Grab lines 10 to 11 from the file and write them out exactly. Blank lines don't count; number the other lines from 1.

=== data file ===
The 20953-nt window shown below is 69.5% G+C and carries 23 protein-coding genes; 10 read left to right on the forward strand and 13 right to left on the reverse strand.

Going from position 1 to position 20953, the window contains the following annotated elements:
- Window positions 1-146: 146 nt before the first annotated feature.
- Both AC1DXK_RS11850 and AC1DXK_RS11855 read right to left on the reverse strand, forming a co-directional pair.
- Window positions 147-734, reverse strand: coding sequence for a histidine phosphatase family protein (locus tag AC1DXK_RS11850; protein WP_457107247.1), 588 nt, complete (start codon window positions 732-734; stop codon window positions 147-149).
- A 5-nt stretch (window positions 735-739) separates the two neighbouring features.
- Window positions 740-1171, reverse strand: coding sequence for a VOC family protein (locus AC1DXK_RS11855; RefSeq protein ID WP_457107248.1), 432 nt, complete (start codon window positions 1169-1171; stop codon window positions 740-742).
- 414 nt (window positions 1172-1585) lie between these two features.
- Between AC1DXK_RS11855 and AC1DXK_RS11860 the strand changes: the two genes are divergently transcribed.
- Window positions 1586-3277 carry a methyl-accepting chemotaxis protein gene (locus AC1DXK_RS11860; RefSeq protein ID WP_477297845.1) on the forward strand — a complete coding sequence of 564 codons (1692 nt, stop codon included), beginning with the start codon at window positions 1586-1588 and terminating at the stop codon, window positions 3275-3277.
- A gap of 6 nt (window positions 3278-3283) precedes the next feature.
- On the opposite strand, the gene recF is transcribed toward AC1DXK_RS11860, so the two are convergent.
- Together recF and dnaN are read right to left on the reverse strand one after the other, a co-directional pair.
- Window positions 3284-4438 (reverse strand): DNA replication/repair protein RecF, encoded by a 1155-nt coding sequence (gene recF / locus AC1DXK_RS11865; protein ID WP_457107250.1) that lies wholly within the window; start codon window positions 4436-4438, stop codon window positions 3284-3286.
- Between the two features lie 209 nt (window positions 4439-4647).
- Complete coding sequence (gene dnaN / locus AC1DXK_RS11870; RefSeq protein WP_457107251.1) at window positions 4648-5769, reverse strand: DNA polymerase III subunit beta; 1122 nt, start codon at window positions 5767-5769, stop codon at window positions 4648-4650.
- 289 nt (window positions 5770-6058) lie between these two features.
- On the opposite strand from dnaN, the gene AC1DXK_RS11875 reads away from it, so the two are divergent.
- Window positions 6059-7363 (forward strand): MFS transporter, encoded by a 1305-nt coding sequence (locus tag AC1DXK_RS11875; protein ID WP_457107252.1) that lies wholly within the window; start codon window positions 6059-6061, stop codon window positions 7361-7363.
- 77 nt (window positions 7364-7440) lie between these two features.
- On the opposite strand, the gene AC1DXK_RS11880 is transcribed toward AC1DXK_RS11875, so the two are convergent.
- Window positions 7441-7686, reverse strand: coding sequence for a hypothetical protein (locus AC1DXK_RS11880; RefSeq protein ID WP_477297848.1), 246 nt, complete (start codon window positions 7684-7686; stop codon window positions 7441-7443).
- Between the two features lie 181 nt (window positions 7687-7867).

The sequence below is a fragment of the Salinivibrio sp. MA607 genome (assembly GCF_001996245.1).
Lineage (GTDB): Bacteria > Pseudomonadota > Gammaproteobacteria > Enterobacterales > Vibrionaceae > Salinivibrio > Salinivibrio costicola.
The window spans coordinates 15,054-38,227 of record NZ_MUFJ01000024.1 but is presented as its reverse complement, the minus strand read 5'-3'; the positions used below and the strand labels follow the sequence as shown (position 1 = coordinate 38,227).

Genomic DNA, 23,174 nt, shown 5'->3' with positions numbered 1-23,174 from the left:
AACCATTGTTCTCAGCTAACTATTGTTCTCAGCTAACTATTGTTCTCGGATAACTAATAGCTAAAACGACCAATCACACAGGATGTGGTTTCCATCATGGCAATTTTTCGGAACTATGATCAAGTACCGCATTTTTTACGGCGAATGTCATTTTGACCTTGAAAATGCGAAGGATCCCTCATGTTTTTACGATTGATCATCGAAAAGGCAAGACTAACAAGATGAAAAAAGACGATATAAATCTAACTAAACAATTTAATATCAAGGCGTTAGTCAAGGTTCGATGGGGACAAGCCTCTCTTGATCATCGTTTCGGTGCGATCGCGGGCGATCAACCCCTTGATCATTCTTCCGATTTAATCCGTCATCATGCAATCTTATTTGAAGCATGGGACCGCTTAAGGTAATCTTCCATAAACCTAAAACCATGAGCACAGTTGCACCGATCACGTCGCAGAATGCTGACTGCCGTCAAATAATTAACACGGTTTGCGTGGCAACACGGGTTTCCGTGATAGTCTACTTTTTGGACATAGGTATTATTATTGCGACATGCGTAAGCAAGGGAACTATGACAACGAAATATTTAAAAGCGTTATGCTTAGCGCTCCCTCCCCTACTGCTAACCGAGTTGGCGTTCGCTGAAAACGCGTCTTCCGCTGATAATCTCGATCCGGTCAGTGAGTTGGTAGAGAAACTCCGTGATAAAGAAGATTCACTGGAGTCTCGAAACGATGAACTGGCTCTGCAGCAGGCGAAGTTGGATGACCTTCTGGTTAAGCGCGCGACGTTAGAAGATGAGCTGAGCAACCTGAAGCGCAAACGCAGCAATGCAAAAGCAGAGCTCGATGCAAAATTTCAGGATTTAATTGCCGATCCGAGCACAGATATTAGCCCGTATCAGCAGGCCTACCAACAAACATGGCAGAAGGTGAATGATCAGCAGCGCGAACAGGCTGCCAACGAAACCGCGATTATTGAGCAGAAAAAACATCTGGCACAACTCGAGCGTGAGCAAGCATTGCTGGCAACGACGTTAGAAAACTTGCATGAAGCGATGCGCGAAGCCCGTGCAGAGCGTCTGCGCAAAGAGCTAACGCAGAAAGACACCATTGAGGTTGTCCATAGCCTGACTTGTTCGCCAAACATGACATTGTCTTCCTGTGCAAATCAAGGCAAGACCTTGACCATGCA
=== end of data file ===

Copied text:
- Window positions 1586-3277 carry a methyl-accepting chemotaxis protein gene (locus AC1DXK_RS11860; RefSeq protein ID WP_477297845.1) on the forward strand — a complete coding sequence of 564 codons (1692 nt, stop codon included), beginning with the start codon at window positions 1586-1588 and terminating at the stop codon, window positions 3275-3277.
- A gap of 6 nt (window positions 3278-3283) precedes the next feature.